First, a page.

At this point, we have a macOS system running Big Sur with a great shell, a great terminal, the development tools needed to automate the network, and a vast collection of dongles! Now we will install and configure the tools that make macOS/Linux so much better than Windows.
Here is a list of the apps that we will be installing:
- arp-scan - a command-line tool for system discovery and fingerprinting
- bat - a replacement for cat with colorization
- cdpr - a Cisco Discovery Protocol daemon
- duf - Disk Usage Free an ncurses interface for disk usage
- exa - a replacement for LS that includes a lot of useful features
- iPerf3 - An open-source link performance testing tool
- lft - An alternative to Traceroute. Implements numerous network tracing methods and strategies.
- lsusb - the Linux List USB tool. Useful when you want to see what USB devices are connected
- lldp - an lldp daemon for macOS
- mtr - A network diagnostic tool that combines the functionality of commonly used traceroute and ping programs into a single tool.
- sipcalc - a terminal-based IP calculator
- speedtest-cli - a terminal tool that calls the speedtest.net site.
- tcp traceroute - a part of the IP route2 package from Linux. Useful to be able to use tcp instead of ICMP
- tldr - cli interface to the website https://tldr.sh. Curated list of man pages with exmaples
- Watch - Runs command repeatedly, displaying its output and errors
One of the most common tasks is listing files. Why spend your time squinting at black and white text?
exa is an improved file lister with more features and better defaults. It uses colours to distinguish file types and metadata. It knows about symlinks, extended attributes, and Git. And it’s small,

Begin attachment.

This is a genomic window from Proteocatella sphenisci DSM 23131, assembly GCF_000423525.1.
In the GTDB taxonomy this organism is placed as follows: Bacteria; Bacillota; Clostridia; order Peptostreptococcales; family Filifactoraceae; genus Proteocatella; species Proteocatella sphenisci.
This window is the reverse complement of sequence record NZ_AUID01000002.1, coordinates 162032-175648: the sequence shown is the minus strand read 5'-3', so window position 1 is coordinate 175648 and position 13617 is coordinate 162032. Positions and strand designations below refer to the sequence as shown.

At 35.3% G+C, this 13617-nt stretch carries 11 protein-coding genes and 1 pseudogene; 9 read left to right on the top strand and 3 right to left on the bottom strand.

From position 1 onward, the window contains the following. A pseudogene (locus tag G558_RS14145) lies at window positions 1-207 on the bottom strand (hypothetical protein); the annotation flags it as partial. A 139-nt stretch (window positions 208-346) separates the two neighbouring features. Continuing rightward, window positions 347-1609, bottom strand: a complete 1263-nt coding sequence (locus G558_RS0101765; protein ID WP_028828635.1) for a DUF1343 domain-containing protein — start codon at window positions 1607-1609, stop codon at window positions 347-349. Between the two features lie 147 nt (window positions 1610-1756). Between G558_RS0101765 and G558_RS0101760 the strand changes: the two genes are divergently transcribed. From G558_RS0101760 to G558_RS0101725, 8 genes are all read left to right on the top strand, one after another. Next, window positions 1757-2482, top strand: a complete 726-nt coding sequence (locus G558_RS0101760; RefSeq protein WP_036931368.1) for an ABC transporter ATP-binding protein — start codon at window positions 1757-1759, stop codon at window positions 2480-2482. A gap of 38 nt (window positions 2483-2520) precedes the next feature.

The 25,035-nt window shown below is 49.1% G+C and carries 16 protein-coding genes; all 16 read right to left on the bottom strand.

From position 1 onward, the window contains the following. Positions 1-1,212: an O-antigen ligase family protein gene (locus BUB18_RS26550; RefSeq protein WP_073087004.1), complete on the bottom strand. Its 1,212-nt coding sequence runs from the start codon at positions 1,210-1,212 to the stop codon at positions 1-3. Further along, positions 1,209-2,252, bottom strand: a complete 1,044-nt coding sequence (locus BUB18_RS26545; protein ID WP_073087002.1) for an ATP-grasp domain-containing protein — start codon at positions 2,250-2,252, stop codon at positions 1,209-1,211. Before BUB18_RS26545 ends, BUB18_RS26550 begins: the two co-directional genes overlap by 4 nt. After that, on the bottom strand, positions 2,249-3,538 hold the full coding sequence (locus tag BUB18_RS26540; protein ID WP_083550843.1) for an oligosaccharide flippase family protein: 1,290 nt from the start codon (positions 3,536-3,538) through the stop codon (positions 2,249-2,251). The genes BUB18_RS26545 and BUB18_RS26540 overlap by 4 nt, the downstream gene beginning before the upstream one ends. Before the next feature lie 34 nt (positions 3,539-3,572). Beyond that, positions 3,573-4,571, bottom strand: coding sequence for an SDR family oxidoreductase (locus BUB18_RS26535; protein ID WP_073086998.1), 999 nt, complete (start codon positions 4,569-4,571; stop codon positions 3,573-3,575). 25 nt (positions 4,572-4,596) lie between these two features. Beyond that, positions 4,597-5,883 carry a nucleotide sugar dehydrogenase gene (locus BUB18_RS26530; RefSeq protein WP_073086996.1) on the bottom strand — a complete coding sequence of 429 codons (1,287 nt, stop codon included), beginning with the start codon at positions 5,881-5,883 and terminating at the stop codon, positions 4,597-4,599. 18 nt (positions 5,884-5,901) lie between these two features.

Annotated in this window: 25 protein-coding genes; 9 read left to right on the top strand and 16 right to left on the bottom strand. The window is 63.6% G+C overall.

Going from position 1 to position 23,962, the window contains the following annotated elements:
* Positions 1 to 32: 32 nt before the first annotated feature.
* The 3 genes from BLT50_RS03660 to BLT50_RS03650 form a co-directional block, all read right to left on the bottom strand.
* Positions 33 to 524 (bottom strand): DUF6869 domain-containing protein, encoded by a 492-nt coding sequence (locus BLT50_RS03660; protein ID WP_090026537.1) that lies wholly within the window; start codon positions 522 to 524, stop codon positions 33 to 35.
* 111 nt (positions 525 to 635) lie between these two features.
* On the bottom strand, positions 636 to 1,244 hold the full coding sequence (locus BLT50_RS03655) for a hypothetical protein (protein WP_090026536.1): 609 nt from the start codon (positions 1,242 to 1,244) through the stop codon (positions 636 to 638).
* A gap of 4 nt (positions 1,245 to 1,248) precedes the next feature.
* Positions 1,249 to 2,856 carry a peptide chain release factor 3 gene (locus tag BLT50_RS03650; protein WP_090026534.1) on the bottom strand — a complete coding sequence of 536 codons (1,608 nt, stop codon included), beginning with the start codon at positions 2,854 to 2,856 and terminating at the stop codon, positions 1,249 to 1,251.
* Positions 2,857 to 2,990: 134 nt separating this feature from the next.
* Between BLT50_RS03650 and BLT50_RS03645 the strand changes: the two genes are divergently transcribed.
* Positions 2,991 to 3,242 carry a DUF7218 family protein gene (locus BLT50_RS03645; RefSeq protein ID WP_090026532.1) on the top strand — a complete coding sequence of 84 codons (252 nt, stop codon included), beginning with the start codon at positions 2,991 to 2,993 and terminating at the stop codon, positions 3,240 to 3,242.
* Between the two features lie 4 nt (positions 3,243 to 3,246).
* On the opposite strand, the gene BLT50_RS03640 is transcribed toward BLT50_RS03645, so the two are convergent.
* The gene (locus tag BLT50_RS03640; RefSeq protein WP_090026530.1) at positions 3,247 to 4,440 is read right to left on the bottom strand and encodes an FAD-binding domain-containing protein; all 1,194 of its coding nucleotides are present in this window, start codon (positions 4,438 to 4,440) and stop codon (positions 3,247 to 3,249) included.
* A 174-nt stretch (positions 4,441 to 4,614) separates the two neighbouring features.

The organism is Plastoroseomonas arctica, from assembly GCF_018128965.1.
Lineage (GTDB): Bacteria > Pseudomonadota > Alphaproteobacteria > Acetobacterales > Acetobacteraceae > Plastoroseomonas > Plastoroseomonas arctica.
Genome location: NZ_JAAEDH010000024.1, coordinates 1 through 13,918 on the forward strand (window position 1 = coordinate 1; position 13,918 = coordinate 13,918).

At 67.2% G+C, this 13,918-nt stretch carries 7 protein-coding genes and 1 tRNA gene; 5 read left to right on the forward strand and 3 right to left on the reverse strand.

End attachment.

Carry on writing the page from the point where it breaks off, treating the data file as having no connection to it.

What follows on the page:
fast, and just one single binary.
brew install exa
List with long, (F) Classify, Tree.
Classify displays file kind indicators next to file names.
exa -lF --group-directories-first
I created an alias for the last command in the .zshrc file.
alias exa1="exa -lFT --group-directories-first"
Now I just have to type "exa1" to execute that long command.
This is a tool that runs continuously to ping the target and calculate the path like traceroute. There is a lot to this tool besides just pinging and tracerouting. You can save the output in CSV or JSON format, use IPv6 addresses, etc. You can use "man mtr" to open the man page or see the Tecmint.com article in the reference section.
MTR is part of the Homebrew collection.
brew install mtr
The first time I ran mtr I got the error below:
└─[$] mtr -4 22.214.171.124
mtr: Failure to start mtr-packet: Invalid argument
A google search found an issue on the mtr github page. I just had to add "/usr/local/sbin" to the path variable. I included a link in the references on how to do that in case you have the same issue.
How to use mtr
Example to www.vectorusa.com from my home lab. Note that you will need to use sudo with mtr.
In this example, I added "-b" and "-y 0" to display the AS number and IP address:
Using TCP or UDP instead of ICMP
sudo mtr --udp -b -y 0 www.vectorusa.com
brew install tldr